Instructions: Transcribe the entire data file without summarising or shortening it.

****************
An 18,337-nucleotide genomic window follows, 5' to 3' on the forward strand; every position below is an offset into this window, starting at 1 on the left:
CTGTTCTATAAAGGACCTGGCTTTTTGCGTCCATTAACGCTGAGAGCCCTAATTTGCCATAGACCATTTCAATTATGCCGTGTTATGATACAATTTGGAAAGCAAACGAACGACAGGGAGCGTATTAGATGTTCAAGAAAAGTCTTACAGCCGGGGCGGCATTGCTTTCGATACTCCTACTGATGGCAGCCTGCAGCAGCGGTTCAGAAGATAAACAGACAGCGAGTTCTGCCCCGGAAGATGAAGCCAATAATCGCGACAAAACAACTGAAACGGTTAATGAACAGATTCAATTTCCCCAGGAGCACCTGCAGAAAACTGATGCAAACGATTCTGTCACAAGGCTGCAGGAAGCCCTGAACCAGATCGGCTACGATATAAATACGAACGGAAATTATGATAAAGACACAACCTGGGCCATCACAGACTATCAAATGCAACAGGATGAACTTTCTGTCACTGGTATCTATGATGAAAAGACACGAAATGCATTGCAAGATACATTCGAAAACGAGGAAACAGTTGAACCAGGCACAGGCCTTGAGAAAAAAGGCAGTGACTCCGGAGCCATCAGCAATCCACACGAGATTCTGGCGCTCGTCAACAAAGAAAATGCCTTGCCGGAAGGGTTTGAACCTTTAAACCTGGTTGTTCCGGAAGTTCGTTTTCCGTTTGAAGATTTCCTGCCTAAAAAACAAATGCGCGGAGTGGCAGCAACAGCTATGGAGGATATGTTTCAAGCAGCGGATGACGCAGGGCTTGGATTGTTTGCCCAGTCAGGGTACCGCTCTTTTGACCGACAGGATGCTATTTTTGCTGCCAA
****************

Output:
An 18,337-nucleotide genomic window follows, 5' to 3' on the forward strand; every position below is an offset into this window, starting at 1 on the left:
CTGTTCTATAAAGGACCTGGCTTTTTGCGTCCATTAACGCTGAGAGCCCTAATTTGCCATAGACCATTTCAATTATGCCGTGTTATGATACAATTTGGAAAGCAAACGAACGACAGGGAGCGTATTAGATGTTCAAGAAAAGTCTTACAGCCGGGGCGGCATTGCTTTCGATACTCCTACTGATGGCAGCCTGCAGCAGCGGTTCAGAAGATAAACAGACAGCGAGTTCTGCCCCGGAAGATGAAGCCAATAATCGCGACAAAACAACTGAAACGGTTAATGAACAGATTCAATTTCCCCAGGAGCACCTGCAGAAAACTGATGCAAACGATTCTGTCACAAGGCTGCAGGAAGCCCTGAACCAGATCGGCTACGATATAAATACGAACGGAAATTATGATAAAGACACAACCTGGGCCATCACAGACTATCAAATGCAACAGGATGAACTTTCTGTCACTGGTATCTATGATGAAAAGACACGAAATGCATTGCAAGATACATTCGAAAACGAGGAAACAGTTGAACCAGGCACAGGCCTTGAGAAAAAAGGCAGTGACTCCGGAGCCATCAGCAATCCACACGAGATTCTGGCGCTCGTCAACAAAGAAAATGCCTTGCCGGAAGGGTTTGAACCTTTAAACCTGGTTGTTCCGGAAGTTCGTTTTCCGTTTGAAGATTTCCTGCCTAAAAAACAAATGCGCGGAGTGGCAGCAACAGCTATGGAGGATATGTTTCAAGCAGCGGATGACGCAGGGCTTGGATTGTTTGCCCAGTCAGGGTACCGCTCTTTTGACCGACAGGATGCTATTTTTGCTGCCAA